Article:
next unless $num_in_b =~ /0$/;
my @digits = split //, $num_in_b;
my $sum = 0;
$sum += $_ for split //, $num_in_b;
next if $sum != $base;
my $success = 1;
for my $rank (0..$base - 1) {
my $nb_digits = $digits[$rank];
my $num_occ = $num_in_b =~ s/$rank/$rank/g;
if ($num_occ != $nb_digits) {
$success = 0;
last;
}
}
if ($success) {
say "Number in base $base: $num_in_b; decimal: $num" ;
$count++;
return if $count >= MAX;
}
}
}
for my $base (2..10) {
check_self_desc($base);
last if $count >= MAX;
}
```

Output:

```
$ perl self-descr.pl
Number in base 4: 1210; decimal: 100
Number in base 4: 2020; decimal: 136
Number in base 5: 21200; decimal: 1425
```

## Task 2: List Methods

*Write a script to list methods of a package/class.*

*Example*

```
package Calc;
use strict;
use warnings;
sub new { bless {}, shift; }
sub add { }
sub mul { }
sub div { }
1;
```

*Output:*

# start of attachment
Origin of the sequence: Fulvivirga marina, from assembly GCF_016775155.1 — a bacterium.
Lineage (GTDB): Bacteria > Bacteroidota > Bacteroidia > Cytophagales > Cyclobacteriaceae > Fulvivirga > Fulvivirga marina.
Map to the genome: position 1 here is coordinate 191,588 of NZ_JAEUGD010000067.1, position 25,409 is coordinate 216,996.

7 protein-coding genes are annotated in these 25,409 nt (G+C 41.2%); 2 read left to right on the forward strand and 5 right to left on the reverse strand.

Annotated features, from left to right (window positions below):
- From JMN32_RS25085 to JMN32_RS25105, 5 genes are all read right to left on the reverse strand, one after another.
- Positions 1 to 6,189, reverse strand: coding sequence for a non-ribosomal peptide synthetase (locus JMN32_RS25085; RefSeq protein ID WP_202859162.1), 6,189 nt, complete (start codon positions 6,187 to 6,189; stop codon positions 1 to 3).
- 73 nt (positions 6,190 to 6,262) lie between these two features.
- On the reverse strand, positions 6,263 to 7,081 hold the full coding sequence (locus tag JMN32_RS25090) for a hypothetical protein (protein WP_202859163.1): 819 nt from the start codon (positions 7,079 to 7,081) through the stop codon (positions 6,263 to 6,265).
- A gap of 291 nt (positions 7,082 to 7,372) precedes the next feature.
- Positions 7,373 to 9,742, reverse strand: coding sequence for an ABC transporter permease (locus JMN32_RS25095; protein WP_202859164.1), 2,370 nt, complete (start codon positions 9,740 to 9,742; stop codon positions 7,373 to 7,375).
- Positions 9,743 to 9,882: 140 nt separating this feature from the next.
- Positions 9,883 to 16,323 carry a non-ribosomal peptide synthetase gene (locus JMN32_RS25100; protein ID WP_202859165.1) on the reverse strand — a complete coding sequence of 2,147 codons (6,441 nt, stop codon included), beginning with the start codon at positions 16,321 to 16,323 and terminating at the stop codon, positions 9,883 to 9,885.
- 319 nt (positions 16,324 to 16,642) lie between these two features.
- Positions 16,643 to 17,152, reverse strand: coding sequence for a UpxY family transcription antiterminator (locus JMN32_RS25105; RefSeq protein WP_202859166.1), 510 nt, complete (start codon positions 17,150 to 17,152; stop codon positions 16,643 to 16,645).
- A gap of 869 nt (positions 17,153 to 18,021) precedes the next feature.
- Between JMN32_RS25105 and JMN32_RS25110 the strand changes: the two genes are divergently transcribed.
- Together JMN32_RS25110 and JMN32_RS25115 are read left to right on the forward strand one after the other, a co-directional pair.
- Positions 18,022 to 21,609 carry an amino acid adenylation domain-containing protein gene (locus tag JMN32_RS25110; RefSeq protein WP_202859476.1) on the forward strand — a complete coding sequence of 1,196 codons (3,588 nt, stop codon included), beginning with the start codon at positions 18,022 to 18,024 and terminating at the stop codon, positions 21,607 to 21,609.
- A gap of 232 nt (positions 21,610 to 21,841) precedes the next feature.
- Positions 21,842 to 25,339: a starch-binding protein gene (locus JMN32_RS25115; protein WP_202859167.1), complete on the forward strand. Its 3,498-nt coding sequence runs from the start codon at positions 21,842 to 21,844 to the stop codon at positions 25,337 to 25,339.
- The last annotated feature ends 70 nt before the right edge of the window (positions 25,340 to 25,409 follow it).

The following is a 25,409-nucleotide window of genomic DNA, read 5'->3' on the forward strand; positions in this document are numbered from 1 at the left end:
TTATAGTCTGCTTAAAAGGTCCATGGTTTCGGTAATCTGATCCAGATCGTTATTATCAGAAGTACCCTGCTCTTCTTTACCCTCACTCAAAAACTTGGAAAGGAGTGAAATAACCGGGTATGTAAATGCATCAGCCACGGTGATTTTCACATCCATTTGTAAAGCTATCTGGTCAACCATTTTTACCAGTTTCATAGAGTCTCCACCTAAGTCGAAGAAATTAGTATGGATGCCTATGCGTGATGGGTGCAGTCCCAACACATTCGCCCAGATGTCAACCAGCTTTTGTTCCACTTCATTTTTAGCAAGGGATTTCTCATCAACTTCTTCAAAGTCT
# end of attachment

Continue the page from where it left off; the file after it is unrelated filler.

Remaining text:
```
BEGIN
mul
div
new
add
```

The task is not entirely clear. Maybe we are asked to load a class and introspect the available methods, but I’ll consider it is more probable that we’re supposed to parse the file and list the methods defined in it. I’ll also suppose that we should look for methods in the programming language in which they are defined; in other words, we’ll be looking for Raku methods in Raku and Perl methods in Perl, although we could obviously perform cross-language searches (for example, use Raku to look for methods in a Perl module, or vice-versa).

### List Methods in Raku

Raku methods are defined with the `method`

keyword. Raku identifiers can contain alphanumeric characters, plus `-`

dashes and `'`

single quotes. In addition we should avoid finding the `method`